On to my point. I think it is less about these companies like grab taking the silicon valley model and making it suitable for their country. With all Ubers money and control they often miss the small needs of a country. In the end the country adopts to Uber instead of Uber adopting to the country. Leaving the natives really frustrated. Frustration leads to another company filling that void. Take Kenya for example, where I am from. Uber has been the biggest ride sharing company for years. But not because we wanted but because we did not have a choice. I work of s ride hailing company called Caby in the country. What we did is address the problems the locals face, and so far there has been a huge embrace from the locals because we tried to address the problem of the locals. The biggest problem Uber had with grab in India and Didi in China is exactly this. Trying to use the same app features,pricing, and set up that worked in US for these markets. But with India and China who also have heavy “silicon valleys” creating a company that works like Uber but adopts to their countries needs is really easy. For many other countries, they just had to adopt to Uber.

I am an entrepreneur-wannabe, beginner into business and have no earlier experience in it, so I still 99% blind to how everything works.

I believe the only plausible way to learn about a company’s business model is to join and inspect it from inside about how it works. Or, is there another way to learn a company’s business model?

I guess I’d quibble with the phrasing a bit, in that it’s quite possible to spin up a SaaS or freemium business model in many different contexts. What more often happens is that a region wants to import Silicon Valley’s (let’s just concede that this is example everyone wants to ape) ecosystem to their backyard, and that’s where they get into problems.

SV’s ecosystem is defined by rapid scalability to wipe out massive loss, and everything works to support that: capital structure, problem identification, founder training, workforce, risk profile, etc. Very few places in the world have the infrastructure and culture to support that (and SV took decades to build it themselves). This isn’t that different from the many regions around the world that wanted to be the new Detroit in the 1960s.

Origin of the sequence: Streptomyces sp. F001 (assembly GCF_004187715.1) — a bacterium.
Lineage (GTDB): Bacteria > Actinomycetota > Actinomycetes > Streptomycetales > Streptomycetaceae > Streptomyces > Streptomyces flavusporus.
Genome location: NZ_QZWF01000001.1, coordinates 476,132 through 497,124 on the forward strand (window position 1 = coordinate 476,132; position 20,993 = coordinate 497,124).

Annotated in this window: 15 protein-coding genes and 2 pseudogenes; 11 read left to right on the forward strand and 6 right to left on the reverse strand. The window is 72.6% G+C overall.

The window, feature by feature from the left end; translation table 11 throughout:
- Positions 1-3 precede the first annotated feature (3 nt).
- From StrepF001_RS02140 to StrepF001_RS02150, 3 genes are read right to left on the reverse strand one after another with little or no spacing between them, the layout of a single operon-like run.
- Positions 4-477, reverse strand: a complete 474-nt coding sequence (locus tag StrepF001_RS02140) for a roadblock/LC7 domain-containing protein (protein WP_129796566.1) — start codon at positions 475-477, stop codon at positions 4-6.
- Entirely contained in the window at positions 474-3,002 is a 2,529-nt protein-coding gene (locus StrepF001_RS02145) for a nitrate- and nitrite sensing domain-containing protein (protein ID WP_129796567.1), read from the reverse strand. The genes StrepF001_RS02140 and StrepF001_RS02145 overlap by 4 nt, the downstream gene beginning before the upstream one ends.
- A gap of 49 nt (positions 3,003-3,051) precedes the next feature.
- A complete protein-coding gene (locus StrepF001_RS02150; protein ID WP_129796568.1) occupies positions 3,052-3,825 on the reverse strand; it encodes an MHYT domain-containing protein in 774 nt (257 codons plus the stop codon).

I wished ecosystem planners would more realistically assess their assets instead of trying to achieve the same end results as the Bay. It would be better for all involved.

If we take the example from other industries, what could also happen is companies from other countries / regions taking a concept currently delivered by a Silicon Valley giant, and beating said giants by offering lower prices, better ergonomics, better customer service, better privacy, more attention to details than the current incumbent. This is, for example, the story of Japanese cars (improving on ideas having originated mostly in the US, and partly in Europe).

Depending on the type of products, this is more or less easy (network effect, cost of switching, investment needed to launch said product). However, looking at the story of the mainframe disruption 40 years ago (an industry where IBM was seen as the absolute master for ever, stronger than any IT giant is now), I would argue that it could / will happen for almost any of today’s giants.

I see two reasons why this will happen:

* It is very hard for companies to remain efficient and nimble when they age and go big, no matter how remarkable they seemed at the beginning. The more successful, the more money around, the biggest risk of becoming complacent
* The skills and also regional cultures that are good at innovation are typically not the same as the skills and cultures which are good at optimization.

Living in a country that is not attractive to fancy startups at all, but that is DYING to have new services and businesses, I can’t blame the copycats. Hell, Ive thought of replicating business models myself, mind you, not logos, code or such, but the business models.

I, along with many others, would consider those inferior businesses. No one in the business is an “inventor” in the same way new concepts are. The book Zero to One is a perfect description of this. You aren’t a visionary if you are taking others’ ideas and copying them. That being said, I’d never hate on anyone for grinding and making their money in whatever way they can, so no animosity there. I just think if you want to be a visionary and do something new and impactful, that’s not really the right approach.